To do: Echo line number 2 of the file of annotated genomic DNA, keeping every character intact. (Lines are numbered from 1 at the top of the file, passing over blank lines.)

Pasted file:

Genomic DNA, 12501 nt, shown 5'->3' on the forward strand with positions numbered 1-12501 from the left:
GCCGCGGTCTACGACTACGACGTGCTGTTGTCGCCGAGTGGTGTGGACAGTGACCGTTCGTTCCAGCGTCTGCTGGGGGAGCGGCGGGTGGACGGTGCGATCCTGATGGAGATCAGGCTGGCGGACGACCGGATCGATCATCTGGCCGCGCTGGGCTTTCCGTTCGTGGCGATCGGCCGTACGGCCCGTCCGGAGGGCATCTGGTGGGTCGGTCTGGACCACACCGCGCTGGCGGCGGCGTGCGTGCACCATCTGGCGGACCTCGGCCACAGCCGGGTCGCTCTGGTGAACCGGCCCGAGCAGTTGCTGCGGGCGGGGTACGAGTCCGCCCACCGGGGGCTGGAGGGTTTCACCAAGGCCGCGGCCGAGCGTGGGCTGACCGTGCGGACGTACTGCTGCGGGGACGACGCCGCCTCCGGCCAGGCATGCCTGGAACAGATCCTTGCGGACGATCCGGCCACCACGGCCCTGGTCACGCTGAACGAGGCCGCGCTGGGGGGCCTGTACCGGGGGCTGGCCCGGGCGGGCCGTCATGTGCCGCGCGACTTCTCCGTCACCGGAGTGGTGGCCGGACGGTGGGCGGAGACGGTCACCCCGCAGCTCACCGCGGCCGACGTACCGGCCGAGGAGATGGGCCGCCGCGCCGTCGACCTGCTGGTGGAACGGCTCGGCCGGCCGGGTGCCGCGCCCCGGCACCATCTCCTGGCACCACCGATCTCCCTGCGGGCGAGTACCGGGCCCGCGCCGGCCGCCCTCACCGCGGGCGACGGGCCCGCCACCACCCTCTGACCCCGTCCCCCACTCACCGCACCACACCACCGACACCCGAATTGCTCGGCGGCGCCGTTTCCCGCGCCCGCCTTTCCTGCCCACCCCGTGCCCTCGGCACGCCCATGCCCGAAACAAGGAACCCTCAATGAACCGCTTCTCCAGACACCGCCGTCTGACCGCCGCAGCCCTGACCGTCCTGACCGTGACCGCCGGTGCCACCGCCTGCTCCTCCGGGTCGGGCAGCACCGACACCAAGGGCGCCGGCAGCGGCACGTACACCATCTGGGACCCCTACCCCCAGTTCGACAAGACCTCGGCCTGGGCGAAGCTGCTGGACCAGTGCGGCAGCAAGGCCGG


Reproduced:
GCCGCGGTCTACGACTACGACGTGCTGTTGTCGCCGAGTGGTGTGGACAGTGACCGTTCGTTCCAGCGTCTGCTGGGGGAGCGGCGGGTGGACGGTGCGATCCTGATGGAGATCAGGCTGGCGGACGACCGGATCGATCATCTGGCCGCGCTGGGCTTTCCGTTCGTGGCGATCGGCCGTACGGCCCGTCCGGAGGGCATCTGGTGGGTCGGTCTGGACCACACCGCGCTGGCGGCGGCGTGCGTGCACCATCTGGCGGACCTCGGCCACAGCCGGGTCGCTCTGGTGAACCGGCCCGAGCAGTTGCTGCGGGCGGGGTACGAGTCCGCCCACCGGGGGCTGGAGGGTTTCACCAAGGCCGCGGCCGAGCGTGGGCTGACCGTGCGGACGTACTGCTGCGGGGACGACGCCGCCTCCGGCCAGGCATGCCTGGAACAGATCCTTGCGGACGATCCGGCCACCACGGCCCTGGTCACGCTGAACGAGGCCGCGCTGGGGGGCCTGTACCGGGGGCTGGCCCGGGCGGGCCGTCATGTGCCGCGCGACTTCTCCGTCACCGGAGTGGTGGCCGGACGGTGGGCGGAGACGGTCACCCCGCAGCTCACCGCGGCCGACGTACCGGCCGAGGAGATGGGCCGCCGCGCCGTCGACCTGCTGGTGGAACGGCTCGGCCGGCCGGGTGCCGCGCCCCGGCACCATCTCCTGGCACCACCGATCTCCCTGCGGGCGAGTACCGGGCCCGCGCCGGCCGCCCTCACCGCGGGCGACGGGCCCGCCACCACCCTCTGACCCCGTCCCCCACTCACCGCACCACACCACCGACACCCGAATTGCTCGGCGGCGCCGTTTCCCGCGCCCGCCTTTCCTGCCCACCCCGTGCCCTCGGCACGCCCATGCCCGAAACAAGGAACCCTCAATGAACCGCTTCTCCAGACACCGCCGTCTGACCGCCGCAGCCCTGACCGTCCTGACCGTGACCGCCGGTGCCACCGCCTGCTCCTCCGGGTCGGGCAGCACCGACACCAAGGGCGCCGGCAGCGGCACGTACACCATCTGGGACCCCTACCCCCAGTTCGACAAGACCTCGGCCTGGGCGAAGCTGCTGGACCAGTGCGGCAGCAAGGCCGG